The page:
Pathway and enzyme responsible for CKD thrombosis identified
Posted: 2 November 2021 | Anna Begley (Drug Target Review) | No comments yet
Scientists have discovered a novel pathway and enzyme that causes thrombosis in chronic kidney disease (CKD) patients, indicating a new drug target.
Researchers at the Boston University School of Medicine (BUSM), US, have identified a potential new signalling pathway and enzyme that may help further the understanding of blood clot formation in chronic kidney disease (CKD) patients and ultimately be targeted for therapeutic purposes.
NEWS: Scientists discover new clue for platelet activation to target thrombosis – READ HERE
Patients with CKD are at a higher risk of clotting (thrombosis) than patients with normal kidney function after vascular procedures. This complication predisposes them to potentially fatal events such as myocardial ischemia. Over the past decade, BUSM researchers have discovered metabolites in the blood of patients with CKD as potent drivers of thrombosis. In this new study, published in the Journal of the American Society of Nephrology, the team have discovered an important mediator of thrombosis in these patients.
The researchers used mouse models and human vessels to investigate a specific enzyme in thrombotic complications in CKD. “We have shown for the first time that a specific enzymatic pathway is altered in CKD patients. This pathway is regulated by an enzyme called Indoleamine 2,3-dioxygenase (IDO), which converts tryptophan amino acid to kynurenine, a potent pro-thrombotic metabolite in CKD patients. IDO1 can now be targeted as a potential treatment option,” explained corresponding author and associate professor Vipul Chitalia.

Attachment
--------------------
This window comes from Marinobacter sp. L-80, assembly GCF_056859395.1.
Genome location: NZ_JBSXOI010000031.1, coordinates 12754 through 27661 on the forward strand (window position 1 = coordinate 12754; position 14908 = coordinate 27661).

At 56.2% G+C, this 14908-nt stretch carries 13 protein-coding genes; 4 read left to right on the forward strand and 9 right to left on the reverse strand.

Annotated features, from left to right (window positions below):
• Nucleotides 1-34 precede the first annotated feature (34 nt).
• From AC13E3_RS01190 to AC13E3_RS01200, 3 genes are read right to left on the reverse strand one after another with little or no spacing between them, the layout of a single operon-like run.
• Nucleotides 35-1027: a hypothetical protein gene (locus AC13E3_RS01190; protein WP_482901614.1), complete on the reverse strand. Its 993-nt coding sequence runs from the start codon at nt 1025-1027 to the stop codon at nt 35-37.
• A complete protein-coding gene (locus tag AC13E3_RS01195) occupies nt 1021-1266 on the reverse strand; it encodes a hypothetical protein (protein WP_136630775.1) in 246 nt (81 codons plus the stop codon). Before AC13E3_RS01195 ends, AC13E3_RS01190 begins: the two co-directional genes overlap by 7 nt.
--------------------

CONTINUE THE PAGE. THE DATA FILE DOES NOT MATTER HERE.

According to the researchers, the current US Food and Drug Administration (FDA)-approved antithrombotic do not work efficiently in these patients as they fail to target CKD-specific pathways. Moreover, these agents predispose patients at the higher risk of bleeding. “Therefore, a safe and effective antithrombotic for CKD patients is imminent. Addressing this huge unmet clinical need, our study defines a novel therapeutic target for heightened risk of thrombosis in CKD patients,” added Chitalia. While IDO-1 inhibitors are in clinical trials for other conditions, the researchers hope that they can be repurposed to prevent thrombotic complications in CKD patients.
Drug Targets, Enzymes, In Vivo, Molecular Biology, Molecular Targets, Small Molecules, Therapeutics
Chronic kidney disease, thrombosis
Boston University School of Medicine (BUSM)
Vipul Chitalia MD PhD